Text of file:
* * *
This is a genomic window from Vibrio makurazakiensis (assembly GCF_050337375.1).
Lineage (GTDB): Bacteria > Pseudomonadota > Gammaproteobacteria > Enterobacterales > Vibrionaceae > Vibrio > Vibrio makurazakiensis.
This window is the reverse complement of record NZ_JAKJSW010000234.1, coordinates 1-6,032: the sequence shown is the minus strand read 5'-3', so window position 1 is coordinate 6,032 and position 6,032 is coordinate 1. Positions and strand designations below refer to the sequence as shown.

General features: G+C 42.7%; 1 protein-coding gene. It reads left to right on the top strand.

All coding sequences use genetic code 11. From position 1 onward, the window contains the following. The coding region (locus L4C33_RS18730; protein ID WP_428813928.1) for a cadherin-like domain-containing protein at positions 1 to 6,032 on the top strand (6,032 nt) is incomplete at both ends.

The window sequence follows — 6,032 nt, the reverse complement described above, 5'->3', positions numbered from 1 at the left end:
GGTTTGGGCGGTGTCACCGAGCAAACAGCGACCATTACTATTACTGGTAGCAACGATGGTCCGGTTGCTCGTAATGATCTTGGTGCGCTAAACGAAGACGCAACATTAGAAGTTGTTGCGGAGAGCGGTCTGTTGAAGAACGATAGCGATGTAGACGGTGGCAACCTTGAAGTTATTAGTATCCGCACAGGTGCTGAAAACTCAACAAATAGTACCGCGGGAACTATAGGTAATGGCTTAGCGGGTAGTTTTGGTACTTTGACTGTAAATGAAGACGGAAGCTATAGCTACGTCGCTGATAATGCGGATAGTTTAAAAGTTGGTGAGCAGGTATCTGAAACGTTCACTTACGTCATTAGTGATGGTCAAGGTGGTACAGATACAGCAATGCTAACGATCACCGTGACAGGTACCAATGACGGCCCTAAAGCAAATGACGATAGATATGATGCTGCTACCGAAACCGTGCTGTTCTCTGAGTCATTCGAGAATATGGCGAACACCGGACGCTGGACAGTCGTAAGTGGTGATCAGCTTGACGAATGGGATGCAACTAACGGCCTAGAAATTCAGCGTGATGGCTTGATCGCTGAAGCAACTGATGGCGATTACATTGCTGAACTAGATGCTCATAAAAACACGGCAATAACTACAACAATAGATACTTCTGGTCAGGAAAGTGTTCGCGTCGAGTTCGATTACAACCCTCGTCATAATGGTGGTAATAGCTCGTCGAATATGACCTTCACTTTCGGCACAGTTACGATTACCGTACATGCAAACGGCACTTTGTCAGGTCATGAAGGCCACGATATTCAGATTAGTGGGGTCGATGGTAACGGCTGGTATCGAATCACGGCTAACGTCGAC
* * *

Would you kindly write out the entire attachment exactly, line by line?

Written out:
This is a genomic window from Vibrio makurazakiensis (assembly GCF_050337375.1).
Lineage (GTDB): Bacteria > Pseudomonadota > Gammaproteobacteria > Enterobacterales > Vibrionaceae > Vibrio > Vibrio makurazakiensis.
This window is the reverse complement of record NZ_JAKJSW010000234.1, coordinates 1-6,032: the sequence shown is the minus strand read 5'-3', so window position 1 is coordinate 6,032 and position 6,032 is coordinate 1. Positions and strand designations below refer to the sequence as shown.

General features: G+C 42.7%; 1 protein-coding gene. It reads left to right on the top strand.

All coding sequences use genetic code 11. From position 1 onward, the window contains the following. The coding region (locus L4C33_RS18730; protein ID WP_428813928.1) for a cadherin-like domain-containing protein at positions 1 to 6,032 on the top strand (6,032 nt) is incomplete at both ends.

The window sequence follows — 6,032 nt, the reverse complement described above, 5'->3', positions numbered from 1 at the left end:
GGTTTGGGCGGTGTCACCGAGCAAACAGCGACCATTACTATTACTGGTAGCAACGATGGTCCGGTTGCTCGTAATGATCTTGGTGCGCTAAACGAAGACGCAACATTAGAAGTTGTTGCGGAGAGCGGTCTGTTGAAGAACGATAGCGATGTAGACGGTGGCAACCTTGAAGTTATTAGTATCCGCACAGGTGCTGAAAACTCAACAAATAGTACCGCGGGAACTATAGGTAATGGCTTAGCGGGTAGTTTTGGTACTTTGACTGTAAATGAAGACGGAAGCTATAGCTACGTCGCTGATAATGCGGATAGTTTAAAAGTTGGTGAGCAGGTATCTGAAACGTTCACTTACGTCATTAGTGATGGTCAAGGTGGTACAGATACAGCAATGCTAACGATCACCGTGACAGGTACCAATGACGGCCCTAAAGCAAATGACGATAGATATGATGCTGCTACCGAAACCGTGCTGTTCTCTGAGTCATTCGAGAATATGGCGAACACCGGACGCTGGACAGTCGTAAGTGGTGATCAGCTTGACGAATGGGATGCAACTAACGGCCTAGAAATTCAGCGTGATGGCTTGATCGCTGAAGCAACTGATGGCGATTACATTGCTGAACTAGATGCTCATAAAAACACGGCAATAACTACAACAATAGATACTTCTGGTCAGGAAAGTGTTCGCGTCGAGTTCGATTACAACCCTCGTCATAATGGTGGTAATAGCTCGTCGAATATGACCTTCACTTTCGGCACAGTTACGATTACCGTACATGCAAACGGCACTTTGTCAGGTCATGAAGGCCACGATATTCAGATTAGTGGGGTCGATGGTAACGGCTGGTATCGAATCACGGCTAACGTCGAC